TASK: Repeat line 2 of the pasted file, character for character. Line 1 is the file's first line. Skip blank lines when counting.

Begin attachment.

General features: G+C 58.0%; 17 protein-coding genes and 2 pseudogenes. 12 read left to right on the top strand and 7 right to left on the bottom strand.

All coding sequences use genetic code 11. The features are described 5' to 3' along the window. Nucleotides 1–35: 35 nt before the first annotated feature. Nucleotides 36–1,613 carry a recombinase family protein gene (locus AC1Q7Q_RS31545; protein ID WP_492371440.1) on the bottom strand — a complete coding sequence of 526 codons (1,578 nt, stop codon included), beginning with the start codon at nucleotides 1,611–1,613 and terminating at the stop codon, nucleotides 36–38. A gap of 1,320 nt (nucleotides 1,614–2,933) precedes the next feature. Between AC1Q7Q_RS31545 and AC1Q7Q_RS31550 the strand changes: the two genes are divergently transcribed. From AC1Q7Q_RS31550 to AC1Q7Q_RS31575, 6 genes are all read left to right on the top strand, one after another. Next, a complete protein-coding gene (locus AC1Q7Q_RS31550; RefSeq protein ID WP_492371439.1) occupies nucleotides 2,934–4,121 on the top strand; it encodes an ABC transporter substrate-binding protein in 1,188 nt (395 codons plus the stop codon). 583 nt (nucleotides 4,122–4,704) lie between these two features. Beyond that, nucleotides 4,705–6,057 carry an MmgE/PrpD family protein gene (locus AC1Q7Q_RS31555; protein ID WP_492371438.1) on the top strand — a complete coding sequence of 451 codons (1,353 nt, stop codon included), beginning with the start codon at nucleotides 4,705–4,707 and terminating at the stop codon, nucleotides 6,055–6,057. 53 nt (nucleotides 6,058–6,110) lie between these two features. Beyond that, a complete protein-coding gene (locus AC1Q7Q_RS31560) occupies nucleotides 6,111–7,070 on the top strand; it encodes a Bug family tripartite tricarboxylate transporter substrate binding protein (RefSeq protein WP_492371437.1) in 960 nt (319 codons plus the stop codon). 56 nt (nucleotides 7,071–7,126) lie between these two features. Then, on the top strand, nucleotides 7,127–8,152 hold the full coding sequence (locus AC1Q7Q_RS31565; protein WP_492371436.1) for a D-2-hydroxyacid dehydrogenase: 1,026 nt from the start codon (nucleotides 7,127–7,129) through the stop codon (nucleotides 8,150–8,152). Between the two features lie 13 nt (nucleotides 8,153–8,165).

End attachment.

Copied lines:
All coding sequences use genetic code 11. The features are described 5' to 3' along the window. Nucleotides 1–35: 35 nt before the first annotated feature. Nucleotides 36–1,613 carry a recombinase family protein gene (locus AC1Q7Q_RS31545; protein ID WP_492371440.1) on the bottom strand — a complete coding sequence of 526 codons (1,578 nt, stop codon included), beginning with the start codon at nucleotides 1,611–1,613 and terminating at the stop codon, nucleotides 36–38. A gap of 1,320 nt (nucleotides 1,614–2,933) precedes the next feature. Between AC1Q7Q_RS31545 and AC1Q7Q_RS31550 the strand changes: the two genes are divergently transcribed. From AC1Q7Q_RS31550 to AC1Q7Q_RS31575, 6 genes are all read left to right on the top strand, one after another. Next, a complete protein-coding gene (locus AC1Q7Q_RS31550; RefSeq protein ID WP_492371439.1) occupies nucleotides 2,934–4,121 on the top strand; it encodes an ABC transporter substrate-binding protein in 1,188 nt (395 codons plus the stop codon). 583 nt (nucleotides 4,122–4,704) lie between these two features. Beyond that, nucleotides 4,705–6,057 carry an MmgE/PrpD family protein gene (locus AC1Q7Q_RS31555; protein ID WP_492371438.1) on the top strand — a complete coding sequence of 451 codons (1,353 nt, stop codon included), beginning with the start codon at nucleotides 4,705–4,707 and terminating at the stop codon, nucleotides 6,055–6,057. 53 nt (nucleotides 6,058–6,110) lie between these two features. Beyond that, a complete protein-coding gene (locus AC1Q7Q_RS31560) occupies nucleotides 6,111–7,070 on the top strand; it encodes a Bug family tripartite tricarboxylate transporter substrate binding protein (RefSeq protein WP_492371437.1) in 960 nt (319 codons plus the stop codon). 56 nt (nucleotides 7,071–7,126) lie between these two features. Then, on the top strand, nucleotides 7,127–8,152 hold the full coding sequence (locus AC1Q7Q_RS31565; protein WP_492371436.1) for a D-2-hydroxyacid dehydrogenase: 1,026 nt from the start codon (nucleotides 7,127–7,129) through the stop codon (nucleotides 8,150–8,152). Between the two features lie 13 nt (nucleotides 8,153–8,165).